Hello, any grammer mistakes over here? (100% that yes...)

On February 27th, Tuesday, we went to interview XXXXXXX, a Holocaust survivor in order to commemorate her fascinating life story.

At 06:00PM, we arrived to her apartment. XXXX welcomed us warmheartedly and offered us some food and drinks.

In order to remember the interview entirely, we used a tape-recorder. During the interview, we didn't need to ask XXXXX any questions about her journey and the interview progressed very smoothly.

The interview lasted about an hour. After the interview was ended, we asked her to lend us a few of her past pictures, and she happily accepted and gave us some pictures.

Eventually, we headed back to our houses gladsomely, with the feeling of learning something new.

Thanks.
On Tuesday, 27th February, we went to interview ***, a Holocaust survivor, in order to commemorate her fascinating life story. We arrived at her apartment at 6pm. *** welcomed us warmly and offered us some food and drinks.

In order to remember the interview in its entirety, we used a tape-recorder. During the interview, we didn't need to ask *** any questions about her (journey - odd word choice) and the interview progressed very smoothly. The interview lasted about an hour. After the interview, we asked he to lend us a few of her old photographs, and she happily agreed and gave us some. Eventually we headed back to our houses, glad to have learnt something new.
Thanks a lot. I appriciate it.
Another thing to be checked please ^__^.

My name is Genia Asher. I was born on October 6th, 1931, in the town of Bilgoraj. I had two siblings: the firstborn, Abraham, and Moshe the youngest brother. I was 8 years old when the war started.

On September 1st, 1939, the German Army unexpectedly invaded Poland and mercilessly bombed our town. As a result, we were forced to abandon our town, leaving behind everything we had. We fled to the nearest forest, and arrived to a river where we were safe. (My father wasn't with us at that time). A few hours later, we headed back to our town, and found that our house, which was made out of wood, was utterly burnt. Afterward, we headed to my grandmother's house, which luckily wasn't damaged at all. We decided to stay there, until order was reinstated. We still couldn't find our father. Later, the Nazi Military came to our town, and all the men were forcibly taken in order to labor for the Nazis. I cannot forget the intimidating figure of the S.S officers, who were looking for laborers. They took my uncle, and inhumanly hit him with a rifle shaft.

One day, my grandmother decided to smuggle us out to the east via the train. She hired a wagon and we made our way to the closest train station. Regrettably, due to her age, my grandmother couldn't join us. Obviously, the farewell was very difficult. Eventually, we arrived to the side which was held by the Russian forces. Miraculously, we met my father and we were immensely happy. We were accommodated as refugees in various places such as schools, churches, etc. From there, we went on a train to Stalingrad, Russia. The journey lasted a month, and the conditions were extremely humble. Unfortunately, the German bombs reached Stalingrad too. Consequently, we had to leave as soon as possible. We left Stalingrad via a coal raphsody towards Siberia.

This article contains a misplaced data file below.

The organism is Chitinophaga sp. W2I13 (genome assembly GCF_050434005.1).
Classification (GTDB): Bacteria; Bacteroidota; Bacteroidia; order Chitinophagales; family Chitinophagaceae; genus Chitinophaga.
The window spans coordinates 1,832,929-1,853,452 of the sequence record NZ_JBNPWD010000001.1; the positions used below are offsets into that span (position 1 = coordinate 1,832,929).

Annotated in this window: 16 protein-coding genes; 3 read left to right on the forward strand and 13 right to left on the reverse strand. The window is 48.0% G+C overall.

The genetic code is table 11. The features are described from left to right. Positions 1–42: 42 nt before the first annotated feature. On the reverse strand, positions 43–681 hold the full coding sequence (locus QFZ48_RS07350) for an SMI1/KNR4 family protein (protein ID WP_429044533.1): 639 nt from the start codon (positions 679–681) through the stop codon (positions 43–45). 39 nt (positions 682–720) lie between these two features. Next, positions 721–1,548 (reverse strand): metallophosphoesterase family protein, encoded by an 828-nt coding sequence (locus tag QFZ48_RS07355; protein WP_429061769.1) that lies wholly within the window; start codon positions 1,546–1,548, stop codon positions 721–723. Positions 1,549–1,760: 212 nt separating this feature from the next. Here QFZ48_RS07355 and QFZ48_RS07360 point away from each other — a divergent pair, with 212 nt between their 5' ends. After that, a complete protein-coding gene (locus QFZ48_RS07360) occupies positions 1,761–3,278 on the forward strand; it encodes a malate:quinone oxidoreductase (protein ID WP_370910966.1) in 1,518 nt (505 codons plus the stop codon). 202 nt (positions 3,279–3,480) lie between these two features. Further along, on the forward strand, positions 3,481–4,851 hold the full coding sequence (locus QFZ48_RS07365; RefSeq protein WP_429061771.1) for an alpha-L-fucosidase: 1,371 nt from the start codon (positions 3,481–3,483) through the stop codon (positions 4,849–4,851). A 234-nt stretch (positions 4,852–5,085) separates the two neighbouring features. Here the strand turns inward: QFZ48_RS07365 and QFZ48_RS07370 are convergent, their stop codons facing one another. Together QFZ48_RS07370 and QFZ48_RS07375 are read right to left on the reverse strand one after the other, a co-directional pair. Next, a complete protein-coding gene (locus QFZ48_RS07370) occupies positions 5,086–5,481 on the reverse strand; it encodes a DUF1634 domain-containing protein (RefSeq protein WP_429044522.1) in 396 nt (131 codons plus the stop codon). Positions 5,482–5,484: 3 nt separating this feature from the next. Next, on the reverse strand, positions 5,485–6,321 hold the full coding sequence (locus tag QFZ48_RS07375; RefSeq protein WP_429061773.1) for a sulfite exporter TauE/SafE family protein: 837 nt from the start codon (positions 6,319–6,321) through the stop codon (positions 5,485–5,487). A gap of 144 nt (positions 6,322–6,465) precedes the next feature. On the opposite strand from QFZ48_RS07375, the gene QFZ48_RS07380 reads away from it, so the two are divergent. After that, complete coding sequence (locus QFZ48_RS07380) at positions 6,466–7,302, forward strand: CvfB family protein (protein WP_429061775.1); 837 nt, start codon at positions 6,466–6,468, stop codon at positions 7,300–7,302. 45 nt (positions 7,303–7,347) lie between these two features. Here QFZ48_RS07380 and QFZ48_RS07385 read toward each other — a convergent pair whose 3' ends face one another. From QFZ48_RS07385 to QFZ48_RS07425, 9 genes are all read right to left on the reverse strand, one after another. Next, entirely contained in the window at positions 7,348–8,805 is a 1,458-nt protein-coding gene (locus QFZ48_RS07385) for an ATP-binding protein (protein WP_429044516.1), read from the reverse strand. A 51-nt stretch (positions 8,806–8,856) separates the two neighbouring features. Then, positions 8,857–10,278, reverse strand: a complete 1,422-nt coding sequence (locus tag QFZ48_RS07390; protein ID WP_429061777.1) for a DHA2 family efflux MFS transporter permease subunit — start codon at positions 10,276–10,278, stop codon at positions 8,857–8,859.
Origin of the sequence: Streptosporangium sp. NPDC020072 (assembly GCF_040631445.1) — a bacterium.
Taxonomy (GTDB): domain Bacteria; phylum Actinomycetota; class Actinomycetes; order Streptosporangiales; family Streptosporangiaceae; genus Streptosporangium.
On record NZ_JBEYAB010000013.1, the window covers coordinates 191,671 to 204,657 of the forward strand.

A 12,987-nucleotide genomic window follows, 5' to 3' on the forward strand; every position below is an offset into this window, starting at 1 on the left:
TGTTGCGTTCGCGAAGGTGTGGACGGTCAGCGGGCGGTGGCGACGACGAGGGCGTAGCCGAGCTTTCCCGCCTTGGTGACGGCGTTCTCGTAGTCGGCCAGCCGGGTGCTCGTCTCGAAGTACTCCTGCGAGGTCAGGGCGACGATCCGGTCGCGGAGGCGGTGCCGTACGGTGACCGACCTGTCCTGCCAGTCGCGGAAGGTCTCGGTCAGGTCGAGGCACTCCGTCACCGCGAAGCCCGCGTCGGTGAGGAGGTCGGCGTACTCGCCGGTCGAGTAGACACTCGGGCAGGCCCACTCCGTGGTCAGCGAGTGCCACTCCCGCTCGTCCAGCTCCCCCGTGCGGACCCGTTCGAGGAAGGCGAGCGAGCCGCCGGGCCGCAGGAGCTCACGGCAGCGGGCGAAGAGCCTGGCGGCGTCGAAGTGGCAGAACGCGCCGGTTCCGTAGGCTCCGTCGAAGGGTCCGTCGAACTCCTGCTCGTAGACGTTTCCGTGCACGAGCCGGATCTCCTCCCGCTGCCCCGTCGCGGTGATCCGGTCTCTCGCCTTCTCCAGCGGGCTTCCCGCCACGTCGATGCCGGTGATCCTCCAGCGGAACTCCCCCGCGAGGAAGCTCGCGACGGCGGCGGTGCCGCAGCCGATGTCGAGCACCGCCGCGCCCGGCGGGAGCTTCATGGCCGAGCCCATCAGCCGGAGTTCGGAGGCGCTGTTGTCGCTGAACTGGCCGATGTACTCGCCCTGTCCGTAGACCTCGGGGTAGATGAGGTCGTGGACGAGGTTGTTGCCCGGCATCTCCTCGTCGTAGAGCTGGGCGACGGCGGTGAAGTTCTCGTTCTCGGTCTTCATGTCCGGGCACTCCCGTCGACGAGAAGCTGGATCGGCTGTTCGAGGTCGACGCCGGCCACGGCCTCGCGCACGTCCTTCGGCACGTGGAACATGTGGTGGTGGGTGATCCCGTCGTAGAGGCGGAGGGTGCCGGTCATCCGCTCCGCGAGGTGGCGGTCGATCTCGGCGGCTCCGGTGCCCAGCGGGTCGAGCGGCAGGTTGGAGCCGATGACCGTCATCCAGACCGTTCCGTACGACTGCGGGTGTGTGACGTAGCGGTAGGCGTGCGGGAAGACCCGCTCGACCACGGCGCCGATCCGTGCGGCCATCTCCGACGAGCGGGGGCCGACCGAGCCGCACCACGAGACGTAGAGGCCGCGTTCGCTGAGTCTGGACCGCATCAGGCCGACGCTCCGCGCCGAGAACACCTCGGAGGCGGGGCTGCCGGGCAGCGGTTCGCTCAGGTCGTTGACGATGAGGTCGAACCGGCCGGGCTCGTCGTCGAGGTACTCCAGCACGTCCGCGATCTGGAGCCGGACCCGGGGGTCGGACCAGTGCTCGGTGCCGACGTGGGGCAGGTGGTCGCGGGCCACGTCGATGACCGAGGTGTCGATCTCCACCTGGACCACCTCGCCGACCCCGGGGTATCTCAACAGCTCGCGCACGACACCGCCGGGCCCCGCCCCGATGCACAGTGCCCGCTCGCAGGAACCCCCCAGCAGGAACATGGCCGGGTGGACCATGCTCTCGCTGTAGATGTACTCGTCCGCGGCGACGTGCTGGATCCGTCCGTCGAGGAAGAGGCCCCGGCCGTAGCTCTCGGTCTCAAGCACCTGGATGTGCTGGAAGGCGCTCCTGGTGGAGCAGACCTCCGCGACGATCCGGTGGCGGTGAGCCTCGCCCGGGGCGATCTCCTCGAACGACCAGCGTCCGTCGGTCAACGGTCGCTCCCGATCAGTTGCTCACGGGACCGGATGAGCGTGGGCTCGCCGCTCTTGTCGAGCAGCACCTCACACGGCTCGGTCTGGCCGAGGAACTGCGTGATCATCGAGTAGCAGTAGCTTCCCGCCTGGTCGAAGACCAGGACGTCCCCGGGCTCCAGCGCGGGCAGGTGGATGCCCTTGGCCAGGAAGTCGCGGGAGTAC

At last, we reached Toshkent, Uzbekistan. We stayed there a few days, and then we continued wandering to the city of Samarqand. On our way, we halted at a train station in Kiziltipo, and my brother became ill with typhus. He was moved to the nearest clinic. He recuperated from his illness, and we continued on towards Kolhoss. We stayed in Kolhoss for a while, and returned to Kiziltipo. Back there, our father worked ig oil-pumping factory. Sophisticatedly, he used some cotton-wool in order to absorb some oil into the wool and exchanged it for food, of course, it is considered forbidden by the law. Meanwhile, my mother became ill with Typhus, and sadly, she died. She was buried in a common grave. I was 11 years old.

In 1944, we heard about the Nazis defeat. Our father did his best to get to Buxoro, and there, we remained for two years. In 1946, I became ill with Typhoid fever. My father tried to save my life, and thanks to him, I recovered.

After the war ended, we went to Poland, a journey which lasted a month. I couldn't leave Poland due to my age; therefore, I stayed there until 1948. The Russians forbade the Jews to leave Poland. Therefore, I left Poland shortly, by using an alias, for France. We sailed towards the Land of Israel. During the voyage, we heard about the proclamation of the State of Israel, and we joyfully celebrated.

In 1950, my younger brother, Moshe, died in a car accident. His death was tragic and sorrowful.
Nowadays, I am married to Shlomo. We have two children, Tami – married to Jacob, and Elhanan – married to Batia. Additionally, I have 8 grandchildren. Against all odds – I am proudly happy in raising a large family, who lives in happiness, contrary to those times.